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Chronicling the collapse of a failed society
As usual, Chomsky nails it:
We might ask ourselves how we would be reacting if Iraqi commandos landed at George W. Bush’s compound, assassinated him, and dumped his body in the Atlantic. Uncontroversially, his crimes vastly exceed bin Laden’s, and he is not a “suspect” but uncontroversially the “decider” who gave the orders to commit the “supreme international crime differing only from other war crimes in that it contains within itself the accumulated evil of the whole” (quoting the Nuremberg Tribunal) for which Nazi criminals were hanged: the hundreds of thousands of deaths, millions of refugees, destruction of much of the country, the bitter sectarian conflict that has now spread to the rest of the region. …
The imperial mentality is so profound, throughout western society, that no one can perceive that they are glorifying bin Laden by identifying him with courageous resistance against genocidal invaders. It’s like naming our murder weapons after victims of our crimes: Apache, Tomahawk … It’s as if the Luftwaffe were to call its fighter planes “Jew” and “Gypsy.”
There is much more to say, but even the most obvious and elementary facts should provide us with a good deal to think about.
Rarely is Chomsky’s analysis so overtly hostile; his anger here is tangible – and rightly so. The U.S. assassination of Osama bin Laden raises countless concerns but offers nothing remotely worth celebrating. Violating basic standards of ethics and human rights, the United States has executed an individual, without trial, in an unauthorized invasion of the sovereign nation of Pakistan.
Chomsky also rightly points out that George W. Bush is by far the greater war criminal, having killed countless tens of thousands more than bin Laden was ever accused of. Bush officially started two wars of aggression, crimes for which he should, according to international legal precedent, face the gallows. Barack Obama has continued the criminal trend, with U.S. aggression now spreading to Pakistan, Yemen and Libya.
And what, by the way, has happened to Libya? We are still actively engaged in a war there, and yet the corporate media has almost entirely stopped covering it, leading one to wonder if they – and the masses – have forgotten about it. And undoubtedly that is the goal: stop covering any stories which carry any danger of inciting anger in the plebes. During such turbulent economic times – for the ordinary masses, at least – scenes of million-dollar missiles dropping by the dozen on little desert shanties thousands of miles from the shanties of impoverished modern America.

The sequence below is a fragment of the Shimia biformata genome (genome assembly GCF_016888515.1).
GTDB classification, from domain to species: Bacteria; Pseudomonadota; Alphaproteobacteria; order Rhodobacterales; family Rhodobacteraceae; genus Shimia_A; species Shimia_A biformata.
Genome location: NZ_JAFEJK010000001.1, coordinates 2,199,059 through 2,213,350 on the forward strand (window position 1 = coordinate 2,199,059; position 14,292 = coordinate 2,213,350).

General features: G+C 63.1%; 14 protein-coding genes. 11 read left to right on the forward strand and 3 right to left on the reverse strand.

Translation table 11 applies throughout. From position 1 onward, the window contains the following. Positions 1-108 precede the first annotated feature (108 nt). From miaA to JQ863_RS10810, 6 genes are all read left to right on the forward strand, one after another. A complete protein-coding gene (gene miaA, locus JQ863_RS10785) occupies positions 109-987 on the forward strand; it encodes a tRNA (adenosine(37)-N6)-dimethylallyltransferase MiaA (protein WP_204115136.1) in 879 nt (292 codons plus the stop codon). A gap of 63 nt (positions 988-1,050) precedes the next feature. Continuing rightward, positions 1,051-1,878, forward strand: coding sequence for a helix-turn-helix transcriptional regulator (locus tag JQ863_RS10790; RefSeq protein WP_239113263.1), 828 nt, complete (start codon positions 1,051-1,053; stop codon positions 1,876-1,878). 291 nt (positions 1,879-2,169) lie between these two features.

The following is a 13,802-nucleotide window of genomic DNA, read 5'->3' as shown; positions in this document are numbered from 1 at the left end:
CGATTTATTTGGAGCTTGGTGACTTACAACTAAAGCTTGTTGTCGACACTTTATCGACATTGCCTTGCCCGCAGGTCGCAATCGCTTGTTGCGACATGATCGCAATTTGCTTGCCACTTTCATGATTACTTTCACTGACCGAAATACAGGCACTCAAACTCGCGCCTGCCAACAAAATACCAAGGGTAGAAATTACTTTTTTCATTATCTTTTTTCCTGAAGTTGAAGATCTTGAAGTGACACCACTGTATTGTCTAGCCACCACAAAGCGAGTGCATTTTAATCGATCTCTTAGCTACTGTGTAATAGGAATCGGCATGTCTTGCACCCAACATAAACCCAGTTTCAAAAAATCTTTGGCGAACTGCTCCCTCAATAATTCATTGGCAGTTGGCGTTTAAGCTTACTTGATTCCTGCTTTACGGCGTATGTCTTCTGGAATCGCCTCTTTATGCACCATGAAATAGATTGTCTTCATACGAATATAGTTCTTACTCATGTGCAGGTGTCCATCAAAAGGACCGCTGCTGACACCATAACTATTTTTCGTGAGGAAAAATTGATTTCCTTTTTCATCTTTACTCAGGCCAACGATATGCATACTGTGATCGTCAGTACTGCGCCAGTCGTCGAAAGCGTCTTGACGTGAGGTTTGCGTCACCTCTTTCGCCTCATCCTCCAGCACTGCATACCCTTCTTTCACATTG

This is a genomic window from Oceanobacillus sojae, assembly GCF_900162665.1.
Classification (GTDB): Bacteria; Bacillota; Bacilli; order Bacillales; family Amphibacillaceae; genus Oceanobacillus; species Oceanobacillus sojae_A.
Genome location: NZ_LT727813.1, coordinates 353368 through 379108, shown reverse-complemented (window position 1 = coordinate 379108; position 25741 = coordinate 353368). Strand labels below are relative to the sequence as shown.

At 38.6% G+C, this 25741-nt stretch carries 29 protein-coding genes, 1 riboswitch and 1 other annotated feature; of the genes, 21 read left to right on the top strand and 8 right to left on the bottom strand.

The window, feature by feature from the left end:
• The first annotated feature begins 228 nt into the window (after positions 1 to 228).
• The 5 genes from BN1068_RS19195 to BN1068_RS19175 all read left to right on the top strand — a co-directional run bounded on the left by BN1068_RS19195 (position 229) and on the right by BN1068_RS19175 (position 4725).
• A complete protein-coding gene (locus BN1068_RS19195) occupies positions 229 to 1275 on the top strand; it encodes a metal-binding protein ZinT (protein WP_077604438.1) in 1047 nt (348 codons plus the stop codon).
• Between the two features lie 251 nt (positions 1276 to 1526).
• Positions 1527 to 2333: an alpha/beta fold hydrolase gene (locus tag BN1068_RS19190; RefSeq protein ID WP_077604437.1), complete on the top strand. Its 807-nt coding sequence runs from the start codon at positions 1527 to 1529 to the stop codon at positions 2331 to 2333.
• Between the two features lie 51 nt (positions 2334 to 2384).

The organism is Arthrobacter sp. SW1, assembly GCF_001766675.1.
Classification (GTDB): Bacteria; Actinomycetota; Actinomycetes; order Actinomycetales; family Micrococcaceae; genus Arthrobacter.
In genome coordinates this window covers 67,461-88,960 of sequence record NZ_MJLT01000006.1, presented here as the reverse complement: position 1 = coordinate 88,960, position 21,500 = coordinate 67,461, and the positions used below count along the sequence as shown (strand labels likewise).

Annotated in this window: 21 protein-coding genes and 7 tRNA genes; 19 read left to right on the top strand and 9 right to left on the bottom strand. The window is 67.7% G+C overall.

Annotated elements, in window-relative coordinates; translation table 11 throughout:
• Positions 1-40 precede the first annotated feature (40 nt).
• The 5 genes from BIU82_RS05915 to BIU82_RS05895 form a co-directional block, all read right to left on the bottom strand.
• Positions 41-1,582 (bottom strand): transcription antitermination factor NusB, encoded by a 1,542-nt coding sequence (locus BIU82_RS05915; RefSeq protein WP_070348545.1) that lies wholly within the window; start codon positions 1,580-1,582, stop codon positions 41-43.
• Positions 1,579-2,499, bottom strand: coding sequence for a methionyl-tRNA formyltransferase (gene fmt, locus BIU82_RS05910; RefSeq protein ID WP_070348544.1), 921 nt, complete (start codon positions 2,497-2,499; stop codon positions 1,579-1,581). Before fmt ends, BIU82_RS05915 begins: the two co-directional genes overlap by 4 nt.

Bin Laden was – perhaps is still – a horrible person, a criminal in many ways. But George W. Bush and Barack Obama are also war criminals, by any recognizable definition of the word. Why do standards of ethics and law apply only to non-Americans? When Saddam Hussein invaded Kuwait, he was immediately labeled a tyrant; why wasn’t the same said when Obama approved the latest round of U.S. military actions in Pakistan?
The majority of Americans today live in a vast fantasy-land, contrived by an elaborate corporate media scheme which seeks to lull the masses into a confused state of easily manipulated but grossly misguided emotion. One moment we’re angry, the next we’re sad, the next we’re dancing in the streets chanting USA! USA!, gloating over the assassination of a political and – let’s be honest – religious enemy. But all of this emotion is entirely misplaced, based on a distorted view of the world that bears absolutely no resemblance to actual events.
The solution is to just remove ourselves from the system entirely: Stop reading and watching the big players like the NY Times and CNN. Stop listening to the utterly vacuous utterances from Republicans and Democrats, believing that honest people exist in either of the two branches of the Corporate Party. Everything you see, hear or read, absolutely every last image, word and sound that comes from a corporate source, is either utterly false or so grossly twisted to fit the corporate agenda that it should immediately be discounted as pure fabrication.
Trust instead those whose only interest in a given matter is to see justice served, or to play their part in the betterment of the human race.